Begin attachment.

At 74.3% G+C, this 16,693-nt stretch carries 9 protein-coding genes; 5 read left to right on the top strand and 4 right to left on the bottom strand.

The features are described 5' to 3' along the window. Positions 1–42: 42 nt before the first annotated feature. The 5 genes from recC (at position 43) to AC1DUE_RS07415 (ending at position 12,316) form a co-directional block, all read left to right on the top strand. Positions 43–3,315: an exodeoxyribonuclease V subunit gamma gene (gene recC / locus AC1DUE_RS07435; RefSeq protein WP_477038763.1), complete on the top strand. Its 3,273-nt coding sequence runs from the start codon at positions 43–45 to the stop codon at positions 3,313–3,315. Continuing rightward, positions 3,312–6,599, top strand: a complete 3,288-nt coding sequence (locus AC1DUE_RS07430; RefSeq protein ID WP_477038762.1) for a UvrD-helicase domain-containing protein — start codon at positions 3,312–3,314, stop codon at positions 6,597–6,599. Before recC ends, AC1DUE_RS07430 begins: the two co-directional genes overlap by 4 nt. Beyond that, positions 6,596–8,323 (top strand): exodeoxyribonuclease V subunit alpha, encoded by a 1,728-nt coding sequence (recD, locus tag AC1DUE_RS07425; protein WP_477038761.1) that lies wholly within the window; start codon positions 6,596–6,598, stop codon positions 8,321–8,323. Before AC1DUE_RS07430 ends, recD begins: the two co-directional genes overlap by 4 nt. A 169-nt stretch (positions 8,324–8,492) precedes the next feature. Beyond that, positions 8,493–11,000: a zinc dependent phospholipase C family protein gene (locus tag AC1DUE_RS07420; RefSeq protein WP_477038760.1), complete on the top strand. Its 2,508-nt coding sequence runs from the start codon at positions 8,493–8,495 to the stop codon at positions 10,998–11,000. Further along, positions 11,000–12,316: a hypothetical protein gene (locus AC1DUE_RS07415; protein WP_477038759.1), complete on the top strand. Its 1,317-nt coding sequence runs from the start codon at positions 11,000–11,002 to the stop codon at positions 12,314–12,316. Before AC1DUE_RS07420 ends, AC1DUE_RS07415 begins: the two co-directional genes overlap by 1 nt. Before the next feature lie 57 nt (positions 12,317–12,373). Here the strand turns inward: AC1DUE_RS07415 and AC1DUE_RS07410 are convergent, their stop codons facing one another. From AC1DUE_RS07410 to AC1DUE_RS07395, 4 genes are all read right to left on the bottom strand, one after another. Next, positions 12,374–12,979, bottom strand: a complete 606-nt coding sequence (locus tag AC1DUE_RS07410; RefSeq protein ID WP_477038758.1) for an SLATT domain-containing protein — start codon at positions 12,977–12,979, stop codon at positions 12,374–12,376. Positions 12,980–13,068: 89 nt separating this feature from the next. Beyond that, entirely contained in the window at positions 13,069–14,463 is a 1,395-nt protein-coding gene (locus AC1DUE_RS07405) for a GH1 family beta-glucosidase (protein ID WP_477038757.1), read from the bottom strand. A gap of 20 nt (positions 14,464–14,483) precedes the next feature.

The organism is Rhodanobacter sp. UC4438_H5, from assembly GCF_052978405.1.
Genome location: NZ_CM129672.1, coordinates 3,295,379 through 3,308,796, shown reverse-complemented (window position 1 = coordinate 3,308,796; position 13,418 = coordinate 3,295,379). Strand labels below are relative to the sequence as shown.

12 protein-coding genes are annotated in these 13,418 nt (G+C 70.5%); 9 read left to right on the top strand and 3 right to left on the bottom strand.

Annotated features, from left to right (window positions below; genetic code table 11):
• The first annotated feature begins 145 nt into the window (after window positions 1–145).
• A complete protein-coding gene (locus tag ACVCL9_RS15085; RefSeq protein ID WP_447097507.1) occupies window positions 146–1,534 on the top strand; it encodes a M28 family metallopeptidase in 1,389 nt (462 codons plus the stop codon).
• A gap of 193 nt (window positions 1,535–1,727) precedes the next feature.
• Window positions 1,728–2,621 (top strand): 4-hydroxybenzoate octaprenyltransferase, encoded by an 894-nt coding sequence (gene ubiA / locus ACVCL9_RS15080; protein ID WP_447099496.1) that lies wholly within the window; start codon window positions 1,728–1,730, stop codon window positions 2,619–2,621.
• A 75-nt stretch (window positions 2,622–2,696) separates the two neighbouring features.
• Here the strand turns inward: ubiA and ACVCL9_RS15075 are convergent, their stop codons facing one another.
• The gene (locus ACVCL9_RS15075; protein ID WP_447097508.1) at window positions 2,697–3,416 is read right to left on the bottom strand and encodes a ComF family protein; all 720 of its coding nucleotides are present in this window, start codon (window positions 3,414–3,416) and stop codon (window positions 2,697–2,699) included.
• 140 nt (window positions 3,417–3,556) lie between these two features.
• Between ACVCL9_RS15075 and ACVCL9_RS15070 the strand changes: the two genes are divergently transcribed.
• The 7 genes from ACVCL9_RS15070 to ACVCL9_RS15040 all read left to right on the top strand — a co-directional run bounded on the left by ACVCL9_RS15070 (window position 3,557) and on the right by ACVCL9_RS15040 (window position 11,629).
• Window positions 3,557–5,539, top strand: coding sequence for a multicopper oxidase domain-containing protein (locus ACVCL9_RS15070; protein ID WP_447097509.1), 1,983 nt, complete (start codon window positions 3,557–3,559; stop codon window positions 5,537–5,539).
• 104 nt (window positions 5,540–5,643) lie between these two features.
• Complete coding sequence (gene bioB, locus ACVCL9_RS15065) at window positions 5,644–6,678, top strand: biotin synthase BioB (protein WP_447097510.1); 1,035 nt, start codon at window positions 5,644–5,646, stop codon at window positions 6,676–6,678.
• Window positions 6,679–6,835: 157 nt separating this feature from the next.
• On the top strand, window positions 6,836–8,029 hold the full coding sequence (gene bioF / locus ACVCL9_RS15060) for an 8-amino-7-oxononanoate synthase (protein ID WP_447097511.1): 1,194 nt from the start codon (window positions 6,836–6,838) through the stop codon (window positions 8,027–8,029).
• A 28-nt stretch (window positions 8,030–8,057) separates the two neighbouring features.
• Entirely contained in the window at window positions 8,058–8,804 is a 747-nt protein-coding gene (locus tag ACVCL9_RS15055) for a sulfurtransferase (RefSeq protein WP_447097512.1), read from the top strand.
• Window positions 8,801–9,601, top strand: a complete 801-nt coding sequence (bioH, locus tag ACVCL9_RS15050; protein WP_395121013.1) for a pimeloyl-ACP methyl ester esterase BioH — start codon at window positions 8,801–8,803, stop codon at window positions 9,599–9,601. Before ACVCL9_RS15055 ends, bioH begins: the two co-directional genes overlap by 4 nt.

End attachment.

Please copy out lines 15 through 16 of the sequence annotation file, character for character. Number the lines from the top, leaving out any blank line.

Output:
• Between ACVCL9_RS15075 and ACVCL9_RS15070 the strand changes: the two genes are divergently transcribed.
• The 7 genes from ACVCL9_RS15070 to ACVCL9_RS15040 all read left to right on the top strand — a co-directional run bounded on the left by ACVCL9_RS15070 (window position 3,557) and on the right by ACVCL9_RS15040 (window position 11,629).